This event took place at the Friends Meeting House in Manchester.
We were delighted to welcome back lecturer and novelist Una McCormack who spoke at our previous event on 6th October 2018: “Dreams and Nightmares: Feminist Utopias and Dystopias,” on the pre-war feminist and pacifist writer Katharine Cade, better known as Murray Constantine. Her best known work is Swastika Night (1937), a dystopian vision of the future 700 years hence in which Hitler is worshipped as a god.
Una has written many science fiction novels including both Star Trek and Doctor Who as well as writing for Big Finish series of Doctor Who audio adventures. Her most recent novels are The Undefeated and Star Trek Picard: The Last Best Hope.
Her academic work includes a monograph on the Doctor Who story ‘The Curse of Fenric’ and co-editing, with Regina Yung Lee, a forthcoming volume of essays on Lois McMaster Bujold: Biology and Manners: the Worlds and Works of Lois McMaster Bujold. She has also written a critical afterword for the recent reprint of Vonda N. McIntyre’s The Exile Waiting, from Handheld Press. (You can find out more about Una’s work and writing here.)
This time Una discussed the work of science fiction writers Ursula Le Guin and Vonda McIntyre. Her talk was entitled . “Ygor and Buntho: the friendship and legacies of Vonda McIntyre and Ursula Ke Guin.”
Una explained that Le Guin and McIntyre were very close friends throughout their lives. They met in the late 1960s, when Le Guin was in her early thirties, and McIntyre in her very early twenties. Both based in the Pacific Northwest, they established a friendship of mutual support (and fun) that lasted almost 50 years, adopting the shadowy personas of Ygor and Buntho (hence the title of her talk), which they used for teaching workshops, writing collaborations and so on.
“So this talk today is my small contribution to helping ensure that the writing of both these women – these friends – is remembered. We are unlikely to forget the works of Ursula Le Guin, but the danger is that one woman writing science fiction comes to stand for all women writing science fiction, and authors like McIntyre fade away. Part of the thrill of reading both these women is discovering not only their books, but also the community and debates in which they were involved – a systematic retooling of science fiction during the 1970s to the purposes of feminism and the women’s movement. Le Guin and McIntyre were, with other writers, part of a radical revisioning of science fiction that continues to have relevance today.”
Una said that until the 1970s science fiction was very much dominated by men: women writers often faced the outright sexism as they tried to establish themselves within the genre of their choice. She then went on to discuss four novels.
Ursula Le Guin
The Left Hand of Darkness by Ursula Le Guin (1969)
“The Left Hand of Darkness is Le Guin’s first attempt to consider gender seriously in her work. I often comment that Le Guin, who was a decade older than most women involved in the second wave, seems to learn feminism as a second language: her earlier work, including The Left Hand of Darkness, sees the masculine as the universal. It’s not until the 80s, particularly in her revisioning of her Earthsea novels, that Le Guin’s work fully changes its subject, becomes fully informed by feminism. In The Left Hand of Darkness, we see the start of that shift.”
“The novel is set on the permanently wintry planet Gethen, where an envoy from Earth, Genly Ai, has been sent on behalf of the Ekumen, a loose confederation of worlds who are seeking to re-establish contact with lost ‘human’ colonies and encourage them to join up. On Gethen, the population is ambisexual, neither male nor female, except during a period of sexual receptiveness known as ‘kemmer’, when Gethenians take on male or female sexual characteristics: they can exhibit the characteristics of either. This ambisexuality is a real barrier to Genly Ai’s understanding of this world; he utterly misreads his peril, and he’s forced to flee across the ice in the company of Lord Estraven, who exiles himself from his homeland in order to save Ai and promote Gethen’s entry into the Ekumen.”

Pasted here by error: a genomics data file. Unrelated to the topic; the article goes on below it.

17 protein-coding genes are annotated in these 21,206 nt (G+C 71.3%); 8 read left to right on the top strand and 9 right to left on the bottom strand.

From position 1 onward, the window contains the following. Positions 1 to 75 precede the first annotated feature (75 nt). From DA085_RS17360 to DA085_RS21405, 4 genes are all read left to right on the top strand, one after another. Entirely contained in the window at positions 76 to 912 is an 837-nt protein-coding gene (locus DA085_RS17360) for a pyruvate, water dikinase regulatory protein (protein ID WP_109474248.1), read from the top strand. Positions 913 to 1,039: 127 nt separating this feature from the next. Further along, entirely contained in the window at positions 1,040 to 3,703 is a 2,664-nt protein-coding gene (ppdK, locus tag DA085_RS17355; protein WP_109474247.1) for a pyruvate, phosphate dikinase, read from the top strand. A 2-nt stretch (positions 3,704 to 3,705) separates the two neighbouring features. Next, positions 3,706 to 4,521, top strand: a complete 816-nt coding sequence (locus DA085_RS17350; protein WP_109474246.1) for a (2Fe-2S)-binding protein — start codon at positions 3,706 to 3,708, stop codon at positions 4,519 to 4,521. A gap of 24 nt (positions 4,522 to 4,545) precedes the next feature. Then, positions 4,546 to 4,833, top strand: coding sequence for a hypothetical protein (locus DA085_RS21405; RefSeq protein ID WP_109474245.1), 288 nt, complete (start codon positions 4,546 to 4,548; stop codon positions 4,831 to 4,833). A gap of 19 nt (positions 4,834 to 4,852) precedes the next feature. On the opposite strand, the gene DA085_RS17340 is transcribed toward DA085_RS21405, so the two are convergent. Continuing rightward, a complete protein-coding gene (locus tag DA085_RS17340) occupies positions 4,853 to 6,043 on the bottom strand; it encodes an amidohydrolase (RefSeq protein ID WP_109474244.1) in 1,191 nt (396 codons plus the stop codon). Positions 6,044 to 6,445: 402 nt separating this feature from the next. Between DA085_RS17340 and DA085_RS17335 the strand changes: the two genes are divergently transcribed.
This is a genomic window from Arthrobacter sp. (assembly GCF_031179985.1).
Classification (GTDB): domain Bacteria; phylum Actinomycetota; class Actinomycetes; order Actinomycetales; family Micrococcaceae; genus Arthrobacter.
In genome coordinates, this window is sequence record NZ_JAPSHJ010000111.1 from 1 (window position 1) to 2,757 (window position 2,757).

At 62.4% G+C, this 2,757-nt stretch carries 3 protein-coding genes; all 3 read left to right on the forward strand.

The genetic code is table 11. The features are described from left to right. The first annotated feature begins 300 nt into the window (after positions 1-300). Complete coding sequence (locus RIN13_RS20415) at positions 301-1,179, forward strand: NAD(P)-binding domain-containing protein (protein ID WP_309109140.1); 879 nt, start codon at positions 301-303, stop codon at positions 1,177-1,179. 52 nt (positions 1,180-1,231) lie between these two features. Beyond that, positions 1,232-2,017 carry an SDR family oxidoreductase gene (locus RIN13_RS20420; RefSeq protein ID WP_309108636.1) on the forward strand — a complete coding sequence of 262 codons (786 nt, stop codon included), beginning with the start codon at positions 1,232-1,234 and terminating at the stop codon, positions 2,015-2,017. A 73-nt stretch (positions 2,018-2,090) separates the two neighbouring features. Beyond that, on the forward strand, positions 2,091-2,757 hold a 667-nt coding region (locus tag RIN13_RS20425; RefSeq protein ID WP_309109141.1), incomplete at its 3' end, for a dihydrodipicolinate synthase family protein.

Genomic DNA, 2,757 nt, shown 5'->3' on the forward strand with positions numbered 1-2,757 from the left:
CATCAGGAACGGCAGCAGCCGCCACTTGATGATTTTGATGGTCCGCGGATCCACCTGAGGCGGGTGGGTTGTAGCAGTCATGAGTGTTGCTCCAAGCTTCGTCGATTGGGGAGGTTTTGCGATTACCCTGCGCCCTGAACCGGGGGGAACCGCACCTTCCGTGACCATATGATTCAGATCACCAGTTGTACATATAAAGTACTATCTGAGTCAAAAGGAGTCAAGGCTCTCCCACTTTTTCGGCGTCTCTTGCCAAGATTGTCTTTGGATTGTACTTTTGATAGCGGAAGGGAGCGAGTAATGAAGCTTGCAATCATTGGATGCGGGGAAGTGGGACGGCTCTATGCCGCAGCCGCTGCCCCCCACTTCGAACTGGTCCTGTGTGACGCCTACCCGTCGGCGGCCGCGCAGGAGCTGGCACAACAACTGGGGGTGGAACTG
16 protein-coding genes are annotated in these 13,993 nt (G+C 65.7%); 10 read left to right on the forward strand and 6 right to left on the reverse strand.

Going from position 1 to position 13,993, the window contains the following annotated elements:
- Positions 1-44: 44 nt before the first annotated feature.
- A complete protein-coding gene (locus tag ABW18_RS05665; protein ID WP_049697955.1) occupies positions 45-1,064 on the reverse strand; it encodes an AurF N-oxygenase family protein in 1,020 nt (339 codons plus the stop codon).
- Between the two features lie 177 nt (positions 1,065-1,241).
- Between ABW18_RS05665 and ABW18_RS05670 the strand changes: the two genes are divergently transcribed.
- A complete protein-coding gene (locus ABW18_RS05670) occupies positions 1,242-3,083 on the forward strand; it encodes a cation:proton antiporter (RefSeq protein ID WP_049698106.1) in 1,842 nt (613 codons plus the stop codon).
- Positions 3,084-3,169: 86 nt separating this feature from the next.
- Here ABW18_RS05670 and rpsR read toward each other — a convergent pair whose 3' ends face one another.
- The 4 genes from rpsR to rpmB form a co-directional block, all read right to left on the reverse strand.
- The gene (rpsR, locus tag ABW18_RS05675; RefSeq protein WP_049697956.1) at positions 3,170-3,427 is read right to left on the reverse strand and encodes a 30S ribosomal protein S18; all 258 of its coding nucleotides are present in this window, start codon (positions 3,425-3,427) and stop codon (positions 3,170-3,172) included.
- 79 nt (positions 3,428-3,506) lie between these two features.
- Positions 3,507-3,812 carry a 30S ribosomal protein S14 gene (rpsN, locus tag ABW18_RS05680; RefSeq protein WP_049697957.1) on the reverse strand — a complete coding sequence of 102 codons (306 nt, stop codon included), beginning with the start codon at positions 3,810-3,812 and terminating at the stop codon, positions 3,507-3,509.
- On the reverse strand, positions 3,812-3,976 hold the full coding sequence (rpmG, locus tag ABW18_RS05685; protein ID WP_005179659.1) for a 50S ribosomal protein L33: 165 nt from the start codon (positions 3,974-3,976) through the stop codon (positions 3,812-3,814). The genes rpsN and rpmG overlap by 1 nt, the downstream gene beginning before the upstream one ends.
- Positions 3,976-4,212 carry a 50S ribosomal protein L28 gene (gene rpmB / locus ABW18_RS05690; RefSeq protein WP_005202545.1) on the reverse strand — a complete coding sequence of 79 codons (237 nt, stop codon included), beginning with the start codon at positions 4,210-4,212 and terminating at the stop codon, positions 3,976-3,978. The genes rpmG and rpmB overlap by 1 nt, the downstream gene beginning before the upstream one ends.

“You’ll note I used ‘himself’ here: this is a real problem in the novel, which uses masculine signifiers as default. Joanna Russ criticized this at the time, and Le Guin herself later agreed she would do this differently. Questions about gender are posed throughout the novel, but the book defaults to masculine as universal. Formally, however, this is a work of exquisite craft and beauty – the detail and minutiae of life on Gethen, and the effects of the ambisexual nature of the population upon the culture, are meticulously drawn; the account of Ai and Estraven’scrossing of the ice rivals anything written by a polar explorer. In this first major novel, Le Guinexplores the limits of what it might mean to be human, and continues her process of changing the subject of her own work.”
The Dispossessed by Ursula le Guin (1974)
“Le Guin’s second major novel of this period, The Dispossessed, is one of the literature’s most finely worked pieces of utopian fiction (until Le Guin’s1985 compendium novel, Always Coming Home). She herself called The Dispossessed an ‘ambiguous utopia’, and we certainly see a society in the process of remaking itself, having drifted from the ideals upon which it was founded. The settings are the two worlds – Urras and Anarres: Urras has a variety of nation-states (the two powers are broadly speaking, capitalist and state-communist); Anarres, however, was settled centuries earlier by anarcho-syndicalist revolutionaries who leave Urras to set up their brave new world. Anarres is an anarchist utopia.”
“The protagonist, Shevek (again, male), is a brilliant Anarresti physicist on the verge of a breakthrough in temporal physics which will allow instantaneous communication between worlds to become a reality. In opening dialogue with scientists back on Urras, however, he’s incurred the wrath of his community, and the book opens with him fleeing to Urras. There, he initially enjoyed the luxurious lifestyle offered by capitalism (a sharp contrast to the hardships of his barren homeworld), but quickly starts to recognise the exploitation, inequalities, and brutal suppression of labour movements that underpin this society. Recognising he’s in danger of becoming a pawn in a geopolitical power game between the two blocs, Shevek gives his breakthrough theory to an envoy from the Ekumen to transmit freely, and he returns to Anarresrecommitted to make his own society – which now sees is in danger of stagnation – work once again.”